The focus here is on the groom because he stands for Jesus in the New Testament.

Other passages focus on the bride which stands for the church in the New Testament. But that’s not the focus here. The focus is on the bridegroom and when will he come?

And other members of the community would be invited to the wedding feast.

Remember the wedding at Cana where they ran out of wine?

A bunch of people get invited.

And these young maidens were invited to join the procession through the streets.

It was apparently going to happen in the evening.

So they were given lamps.

I don’t think these are Coleman camping lamps.

It’s more likely that they were “large dome-shaped torches, fueled by rags soaked in oil and used for walking outside” (ESV Study Bible).

Like the Olympic torch.

And in Jesus’ story there are ten of them.

He makes five of them wise and five foolish.

Again with the wise and the foolish. In this story, you are either one or the other.

And the difference between two is that the wise took oil in jars along with their lamps.

But the foolish ones did not take any extra olive oil to burn in their lamps.

Now, many Christian interpreters have tried to figure out what the oil stands for in the parable.

You’ve probably heard a lot of the options.

The Holy Spirit.
Good works.
The word of God.

The list goes on.

I don’t think it matters to get the point of Jesus’ story.

Especially because they are going to go out and get some for themselves later in the story.

The point is that they were not prepared for the bridegroom to take longer than they expected.

In many ways, these lit lamps were their tickets to the feast, and they had neglected to do anything to make sure they were ready to enter the feast if it took any real time of waiting.

They were foolish because that’s exactly what happened. V.5

“The bridegroom was a long time in coming, and they all became drowsy and fell asleep.”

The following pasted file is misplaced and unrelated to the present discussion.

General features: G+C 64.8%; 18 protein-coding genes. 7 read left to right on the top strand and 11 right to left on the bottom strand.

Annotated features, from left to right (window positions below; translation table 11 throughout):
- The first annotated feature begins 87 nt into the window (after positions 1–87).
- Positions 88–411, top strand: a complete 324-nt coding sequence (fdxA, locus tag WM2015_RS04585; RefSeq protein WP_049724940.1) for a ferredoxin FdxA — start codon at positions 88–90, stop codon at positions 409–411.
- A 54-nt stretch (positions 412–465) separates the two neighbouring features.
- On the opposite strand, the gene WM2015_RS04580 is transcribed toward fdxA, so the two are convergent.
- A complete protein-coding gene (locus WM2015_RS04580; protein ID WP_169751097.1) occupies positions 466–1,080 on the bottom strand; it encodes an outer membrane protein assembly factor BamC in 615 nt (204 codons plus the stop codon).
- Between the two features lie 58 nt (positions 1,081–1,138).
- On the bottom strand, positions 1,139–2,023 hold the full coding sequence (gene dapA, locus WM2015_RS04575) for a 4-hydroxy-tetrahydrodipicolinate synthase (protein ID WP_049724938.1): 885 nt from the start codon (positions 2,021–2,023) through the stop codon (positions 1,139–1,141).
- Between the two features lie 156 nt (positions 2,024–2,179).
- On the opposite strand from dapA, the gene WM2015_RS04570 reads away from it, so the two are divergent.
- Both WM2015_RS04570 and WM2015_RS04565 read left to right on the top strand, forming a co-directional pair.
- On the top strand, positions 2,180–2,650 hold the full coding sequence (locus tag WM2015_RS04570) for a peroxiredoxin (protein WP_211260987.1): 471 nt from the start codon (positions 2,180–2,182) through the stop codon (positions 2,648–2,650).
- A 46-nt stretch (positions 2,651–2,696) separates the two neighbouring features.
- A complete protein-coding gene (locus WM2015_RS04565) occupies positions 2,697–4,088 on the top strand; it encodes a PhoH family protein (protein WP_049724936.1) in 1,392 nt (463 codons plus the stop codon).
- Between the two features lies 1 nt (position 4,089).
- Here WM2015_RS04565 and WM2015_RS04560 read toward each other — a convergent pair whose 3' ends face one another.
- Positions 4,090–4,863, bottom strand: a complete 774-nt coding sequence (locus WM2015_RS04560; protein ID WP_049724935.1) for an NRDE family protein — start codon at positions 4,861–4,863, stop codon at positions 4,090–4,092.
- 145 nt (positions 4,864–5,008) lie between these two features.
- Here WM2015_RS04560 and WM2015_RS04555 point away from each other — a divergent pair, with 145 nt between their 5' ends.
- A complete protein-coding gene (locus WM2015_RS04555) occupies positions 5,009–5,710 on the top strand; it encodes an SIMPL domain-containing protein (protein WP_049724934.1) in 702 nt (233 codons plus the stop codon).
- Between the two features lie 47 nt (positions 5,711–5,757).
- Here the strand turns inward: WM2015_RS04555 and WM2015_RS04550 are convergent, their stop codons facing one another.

There’s the key point of the parable.

“The bridegroom was a long time in coming.”

Some people think that Jesus led everyone to expect that He would return very shortly in the first century and that the church was in tizzy because He didn’t.

Is that what happened?

Well, Jesus did lead everyone to expect that He would return at a time that they don’t expect and that it could be very short.

That’s the last story about the wicked servant.

After the Fall of Jerusalem and the destruction of the temple in AD 70, the Coming of the Son of Man could be imminent.

But Jesus also explicitly left open the possibility that He might take a long time before returning.

From our perspective, a long delay.

He might come much later than you expect.

He said so!

It has been almost 2,000 years since Jesus told this story.

But that should not surprise us.

He said it might be so.

In the story, all of the guests are checking their watches and saying, “When is that bridegroom going to come? What are they doing in there?”

This is like the part in our weddings when they couple are taking pictures after the ceremony.

If you aren’t in the pictures, it seems like forever until they finally come to the reception and you get to eat!

Sometimes, I move on mentally. And I forget that we’re supposed to be waiting expectantly for the couple to arrive so the celebration can begin.

These young ladies fell asleep.

Was that bad?

Not in this story. Because both the wise ones and the foolish ones fell asleep.

It’s not wrong to sleep.

This keeping watch thing does not mean try not to go to sleep until Jesus returns.

Knock yourself out. Burn yourself out. Because Jesus might be here in any second.

No, this story is about Him taking longer than we might expect. So rest is going to have to be a part of the equation for us.

Rest, but be ready.

The wise virgins could rest because they were ready.

The foolish virgins shouldn’t have allowed themselves to rest until they were ready.

Because the bridegroom was a long time in coming. V.6

“At midnight the cry rang out: 'Here's the bridegroom! Come out to meet him!' [Everybody scrambles around.] Then all the virgins woke up and trimmed their lamps. The foolish ones said to the wise, 'Give us some of your oil; our lamps are going out.' 'No,' they replied, 'there may not be enough for both us and you. Instead, go to those who sell oil and buy some for yourselves.' [We have a responsibility to light the way for the bridegroom, the whole way from here to the feast. You’re on your own. So they take off.] But while they were on their way to buy the oil, the bridegroom arrived. The virgins who were ready went in with him to the wedding banquet. And the door was shut.”

He might come later than you expect.

But that doesn’t mean you know how much time you have to prepare.

You’ve got to be prepared all of the time.

Isn’t it fascinating that they had all of that time and yet they were not prepared?

And nobody can do your preparing for you.

I sometimes wish that I could prepare people to meet the Lord myself.

There are a lot of people I would try to get ready for His return if I could.

And we all should urge people to do so.

But we can’t do it for them.

We can’t get anyone saved.

Not our kids.
Not our grandkids.
Not people we love.

We can urge them to prepare for the Lord’s return.

But everybody has to do it for themselves.

I have to do it for myself.